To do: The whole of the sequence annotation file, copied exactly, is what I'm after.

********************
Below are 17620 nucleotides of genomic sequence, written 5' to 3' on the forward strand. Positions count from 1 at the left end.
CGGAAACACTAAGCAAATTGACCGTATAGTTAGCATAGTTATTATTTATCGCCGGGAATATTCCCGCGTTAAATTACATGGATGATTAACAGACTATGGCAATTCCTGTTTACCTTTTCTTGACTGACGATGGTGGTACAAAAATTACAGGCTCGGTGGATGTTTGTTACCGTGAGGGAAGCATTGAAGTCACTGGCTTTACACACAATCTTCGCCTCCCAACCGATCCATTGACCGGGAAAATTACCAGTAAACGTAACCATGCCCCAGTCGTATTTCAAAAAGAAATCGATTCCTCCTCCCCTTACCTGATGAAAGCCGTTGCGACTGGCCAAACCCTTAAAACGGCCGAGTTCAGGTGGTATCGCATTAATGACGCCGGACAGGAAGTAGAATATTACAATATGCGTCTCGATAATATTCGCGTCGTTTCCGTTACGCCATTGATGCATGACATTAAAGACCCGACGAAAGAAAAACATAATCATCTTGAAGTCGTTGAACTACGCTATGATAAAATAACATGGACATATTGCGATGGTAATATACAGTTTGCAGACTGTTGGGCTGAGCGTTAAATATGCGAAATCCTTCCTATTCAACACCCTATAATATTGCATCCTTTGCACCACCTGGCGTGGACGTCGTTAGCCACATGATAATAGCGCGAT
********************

Below are 17620 nucleotides of genomic sequence, written 5' to 3' on the forward strand. Positions count from 1 at the left end.
CGGAAACACTAAGCAAATTGACCGTATAGTTAGCATAGTTATTATTTATCGCCGGGAATATTCCCGCGTTAAATTACATGGATGATTAACAGACTATGGCAATTCCTGTTTACCTTTTCTTGACTGACGATGGTGGTACAAAAATTACAGGCTCGGTGGATGTTTGTTACCGTGAGGGAAGCATTGAAGTCACTGGCTTTACACACAATCTTCGCCTCCCAACCGATCCATTGACCGGGAAAATTACCAGTAAACGTAACCATGCCCCAGTCGTATTTCAAAAAGAAATCGATTCCTCCTCCCCTTACCTGATGAAAGCCGTTGCGACTGGCCAAACCCTTAAAACGGCCGAGTTCAGGTGGTATCGCATTAATGACGCCGGACAGGAAGTAGAATATTACAATATGCGTCTCGATAATATTCGCGTCGTTTCCGTTACGCCATTGATGCATGACATTAAAGACCCGACGAAAGAAAAACATAATCATCTTGAAGTCGTTGAACTACGCTATGATAAAATAACATGGACATATTGCGATGGTAATATACAGTTTGCAGACTGTTGGGCTGAGCGTTAAATATGCGAAATCCTTCCTATTCAACACCCTATAATATTGCATCCTTTGCACCACCTGGCGTGGACGTCGTTAGCCACATGATAATAGCGCGAT